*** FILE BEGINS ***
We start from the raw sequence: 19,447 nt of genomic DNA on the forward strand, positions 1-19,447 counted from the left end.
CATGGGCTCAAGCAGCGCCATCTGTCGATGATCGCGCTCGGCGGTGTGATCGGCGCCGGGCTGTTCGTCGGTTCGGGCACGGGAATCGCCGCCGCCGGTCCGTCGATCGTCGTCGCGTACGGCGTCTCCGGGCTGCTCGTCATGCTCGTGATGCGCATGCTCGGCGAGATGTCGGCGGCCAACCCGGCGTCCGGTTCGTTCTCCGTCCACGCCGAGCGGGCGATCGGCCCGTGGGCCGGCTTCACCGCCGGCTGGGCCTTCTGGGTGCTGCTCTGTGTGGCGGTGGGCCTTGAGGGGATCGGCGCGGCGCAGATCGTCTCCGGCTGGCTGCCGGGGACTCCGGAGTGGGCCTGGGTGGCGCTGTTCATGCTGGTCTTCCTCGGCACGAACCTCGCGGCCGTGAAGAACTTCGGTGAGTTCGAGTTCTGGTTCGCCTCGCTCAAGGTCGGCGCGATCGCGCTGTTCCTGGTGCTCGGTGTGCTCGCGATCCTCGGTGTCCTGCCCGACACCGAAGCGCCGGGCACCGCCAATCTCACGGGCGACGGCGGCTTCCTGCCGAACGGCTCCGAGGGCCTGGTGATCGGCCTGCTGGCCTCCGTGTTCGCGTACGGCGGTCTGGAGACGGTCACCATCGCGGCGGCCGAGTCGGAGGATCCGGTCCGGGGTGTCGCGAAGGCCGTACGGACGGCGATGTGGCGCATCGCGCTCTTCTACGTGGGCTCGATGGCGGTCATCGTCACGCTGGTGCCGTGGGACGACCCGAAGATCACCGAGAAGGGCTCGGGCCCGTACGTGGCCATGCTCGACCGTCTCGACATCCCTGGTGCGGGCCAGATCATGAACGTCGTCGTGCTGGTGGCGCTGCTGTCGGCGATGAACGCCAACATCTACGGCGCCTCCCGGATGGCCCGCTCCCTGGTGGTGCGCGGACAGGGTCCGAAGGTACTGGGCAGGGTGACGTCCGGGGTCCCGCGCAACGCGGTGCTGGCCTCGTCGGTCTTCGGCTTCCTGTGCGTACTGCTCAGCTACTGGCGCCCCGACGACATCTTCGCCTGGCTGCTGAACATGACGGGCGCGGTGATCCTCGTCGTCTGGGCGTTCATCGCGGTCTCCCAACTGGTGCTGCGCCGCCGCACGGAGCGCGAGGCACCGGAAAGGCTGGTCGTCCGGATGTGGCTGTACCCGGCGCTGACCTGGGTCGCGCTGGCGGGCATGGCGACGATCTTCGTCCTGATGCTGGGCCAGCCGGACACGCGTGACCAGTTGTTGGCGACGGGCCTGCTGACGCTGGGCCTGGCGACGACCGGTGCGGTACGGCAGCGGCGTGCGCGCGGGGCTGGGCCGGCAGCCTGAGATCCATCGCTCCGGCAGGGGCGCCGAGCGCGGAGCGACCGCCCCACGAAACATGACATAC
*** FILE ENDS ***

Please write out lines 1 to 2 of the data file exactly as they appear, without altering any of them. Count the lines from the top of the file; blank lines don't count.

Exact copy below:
We start from the raw sequence: 19,447 nt of genomic DNA on the forward strand, positions 1-19,447 counted from the left end.
CATGGGCTCAAGCAGCGCCATCTGTCGATGATCGCGCTCGGCGGTGTGATCGGCGCCGGGCTGTTCGTCGGTTCGGGCACGGGAATCGCCGCCGCCGGTCCGTCGATCGTCGTCGCGTACGGCGTCTCCGGGCTGCTCGTCATGCTCGTGATGCGCATGCTCGGCGAGATGTCGGCGGCCAACCCGGCGTCCGGTTCGTTCTCCGTCCACGCCGAGCGGGCGATCGGCCCGTGGGCCGGCTTCACCGCCGGCTGGGCCTTCTGGGTGCTGCTCTGTGTGGCGGTGGGCCTTGAGGGGATCGGCGCGGCGCAGATCGTCTCCGGCTGGCTGCCGGGGACTCCGGAGTGGGCCTGGGTGGCGCTGTTCATGCTGGTCTTCCTCGGCACGAACCTCGCGGCCGTGAAGAACTTCGGTGAGTTCGAGTTCTGGTTCGCCTCGCTCAAGGTCGGCGCGATCGCGCTGTTCCTGGTGCTCGGTGTGCTCGCGATCCTCGGTGTCCTGCCCGACACCGAAGCGCCGGGCACCGCCAATCTCACGGGCGACGGCGGCTTCCTGCCGAACGGCTCCGAGGGCCTGGTGATCGGCCTGCTGGCCTCCGTGTTCGCGTACGGCGGTCTGGAGACGGTCACCATCGCGGCGGCCGAGTCGGAGGATCCGGTCCGGGGTGTCGCGAAGGCCGTACGGACGGCGATGTGGCGCATCGCGCTCTTCTACGTGGGCTCGATGGCGGTCATCGTCACGCTGGTGCCGTGGGACGACCCGAAGATCACCGAGAAGGGCTCGGGCCCGTACGTGGCCATGCTCGACCGTCTCGACATCCCTGGTGCGGGCCAGATCATGAACGTCGTCGTGCTGGTGGCGCTGCTGTCGGCGATGAACGCCAACATCTACGGCGCCTCCCGGATGGCCCGCTCCCTGGTGGTGCGCGGACAGGGTCCGAAGGTACTGGGCAGGGTGACGTCCGGGGTCCCGCGCAACGCGGTGCTGGCCTCGTCGGTCTTCGGCTTCCTGTGCGTACTGCTCAGCTACTGGCGCCCCGACGACATCTTCGCCTGGCTGCTGAACATGACGGGCGCGGTGATCCTCGTCGTCTGGGCGTTCATCGCGGTCTCCCAACTGGTGCTGCGCCGCCGCACGGAGCGCGAGGCACCGGAAAGGCTGGTCGTCCGGATGTGGCTGTACCCGGCGCTGACCTGGGTCGCGCTGGCGGGCATGGCGACGATCTTCGTCCTGATGCTGGGCCAGCCGGACACGCGTGACCAGTTGTTGGCGACGGGCCTGCTGACGCTGGGCCTGGCGACGACCGGTGCGGTACGGCAGCGGCGTGCGCGCGGGGCTGGGCCGGCAGCCTGAGATCCATCGCTCCGGCAGGGGCGCCGAGCGCGGAGCGACCGCCCCACGAAACATGACATAC